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Exclusive! Prosenjit Chatterjee on his birthday: Not a resolution, but my dream to sit on the director’s chair should come true now

In a candid chat with OTTplay, the senior actor talked about his birthday resolution, his nostalgia for Probir Roychoudhury, and how he plans to support his son Trishanjit. Read on… 

Exclusive! Prosenjit Chatterjee on his birthday: Not a resolution, but my dream to sit on the director’s chair should come true now
Prosenjit Chatterjee

Last Updated: 03.27 PM, Sep 30, 2023


Every single day, Prosenjit Chatterjee proves age is just a number. Here are the proofs: He runs from one city to the other regularly. During the shooting of Dawshom Awbotaar, he shot for 36 hours straight. The list can go on. He says that his zeal to get out of his comfort zone and change the course of his work is the secret of his unending energy.

Prosenjit is all set with his new film, Dawshom Awbotaar, in which he brings back the memory of Probir Roychowdhury of Baishe Srabon. Directed by his old partner Srijit Mukherji, the film also features Anirban Bhattacharya, Jaya Ahsan, and Jisshu U Sengupta. It is Prosenjit’s birthday today and he has a packed schedule, of which promoting his film takes the lion's share. In a candid chat with OTTplay, the senior actor talked about his birthday resolution, his nostalgia for Probir Roychoudhury, and how he plans to support his son Trishanjit to stand on his own. Read on…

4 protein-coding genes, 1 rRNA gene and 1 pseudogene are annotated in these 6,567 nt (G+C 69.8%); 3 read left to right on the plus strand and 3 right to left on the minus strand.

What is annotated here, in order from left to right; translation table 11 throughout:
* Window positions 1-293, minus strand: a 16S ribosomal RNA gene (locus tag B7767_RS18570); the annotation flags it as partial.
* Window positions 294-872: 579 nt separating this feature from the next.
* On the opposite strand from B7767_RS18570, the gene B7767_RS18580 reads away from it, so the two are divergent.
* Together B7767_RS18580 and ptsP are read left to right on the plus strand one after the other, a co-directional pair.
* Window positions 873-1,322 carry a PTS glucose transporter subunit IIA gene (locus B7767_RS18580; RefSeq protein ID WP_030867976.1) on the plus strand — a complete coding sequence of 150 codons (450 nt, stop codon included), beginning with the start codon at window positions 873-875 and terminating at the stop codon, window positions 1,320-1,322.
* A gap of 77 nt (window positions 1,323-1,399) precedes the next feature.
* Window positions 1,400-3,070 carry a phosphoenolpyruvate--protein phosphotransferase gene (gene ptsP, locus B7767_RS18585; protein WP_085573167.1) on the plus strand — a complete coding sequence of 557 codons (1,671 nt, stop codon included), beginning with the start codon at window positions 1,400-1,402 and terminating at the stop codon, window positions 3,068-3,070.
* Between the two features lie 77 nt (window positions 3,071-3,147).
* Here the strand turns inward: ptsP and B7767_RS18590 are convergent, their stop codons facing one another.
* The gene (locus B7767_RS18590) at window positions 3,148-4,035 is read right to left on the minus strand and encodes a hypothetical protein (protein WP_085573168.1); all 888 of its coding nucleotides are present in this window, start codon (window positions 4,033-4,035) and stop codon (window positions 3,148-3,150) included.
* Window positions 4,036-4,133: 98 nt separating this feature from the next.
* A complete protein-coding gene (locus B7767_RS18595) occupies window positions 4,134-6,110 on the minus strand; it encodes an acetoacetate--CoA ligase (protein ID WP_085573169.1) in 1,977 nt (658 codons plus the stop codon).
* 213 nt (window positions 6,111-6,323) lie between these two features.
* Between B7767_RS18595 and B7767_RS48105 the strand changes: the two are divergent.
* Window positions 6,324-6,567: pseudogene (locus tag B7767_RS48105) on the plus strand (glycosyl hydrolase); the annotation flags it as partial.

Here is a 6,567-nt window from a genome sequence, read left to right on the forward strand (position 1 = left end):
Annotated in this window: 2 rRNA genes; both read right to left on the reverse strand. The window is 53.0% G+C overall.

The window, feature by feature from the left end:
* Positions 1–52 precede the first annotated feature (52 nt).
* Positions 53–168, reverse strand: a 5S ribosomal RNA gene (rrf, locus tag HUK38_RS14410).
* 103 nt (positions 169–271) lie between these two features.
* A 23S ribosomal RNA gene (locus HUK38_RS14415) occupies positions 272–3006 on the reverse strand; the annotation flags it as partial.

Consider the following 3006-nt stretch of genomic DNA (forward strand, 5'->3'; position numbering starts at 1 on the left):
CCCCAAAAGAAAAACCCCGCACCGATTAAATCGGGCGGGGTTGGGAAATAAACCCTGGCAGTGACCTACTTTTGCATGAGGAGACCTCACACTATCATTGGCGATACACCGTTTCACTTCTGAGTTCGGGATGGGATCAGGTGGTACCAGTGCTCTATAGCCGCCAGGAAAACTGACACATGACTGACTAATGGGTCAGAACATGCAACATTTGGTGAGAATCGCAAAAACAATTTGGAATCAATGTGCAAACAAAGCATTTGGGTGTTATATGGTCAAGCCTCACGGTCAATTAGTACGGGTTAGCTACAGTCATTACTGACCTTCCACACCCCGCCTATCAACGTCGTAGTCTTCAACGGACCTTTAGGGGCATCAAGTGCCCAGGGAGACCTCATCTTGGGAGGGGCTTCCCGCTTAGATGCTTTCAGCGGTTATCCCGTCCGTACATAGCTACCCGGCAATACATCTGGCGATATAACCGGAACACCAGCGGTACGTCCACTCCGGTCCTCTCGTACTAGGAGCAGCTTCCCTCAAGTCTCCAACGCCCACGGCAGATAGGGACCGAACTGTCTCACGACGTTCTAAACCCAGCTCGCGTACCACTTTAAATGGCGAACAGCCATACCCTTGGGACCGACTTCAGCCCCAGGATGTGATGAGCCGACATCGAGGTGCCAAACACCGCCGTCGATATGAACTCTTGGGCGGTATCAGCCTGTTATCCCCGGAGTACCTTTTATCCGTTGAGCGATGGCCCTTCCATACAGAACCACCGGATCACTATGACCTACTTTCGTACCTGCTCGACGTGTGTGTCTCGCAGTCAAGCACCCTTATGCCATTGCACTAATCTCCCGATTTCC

What is your plan today?

My birthday usually coincides with Pujo or just the beginning of Pujo. It looks like a busy day. Usually, in the morning, some of my friends, family members, and colleagues come over. I meet a few of my fan club members. I think I will have to wrap it up by 1 pm to 1.30 pm. After that, it will be all about Dawshom Awbotaar. There is a song release. And then there will be a small gathering.

Is there any resolution?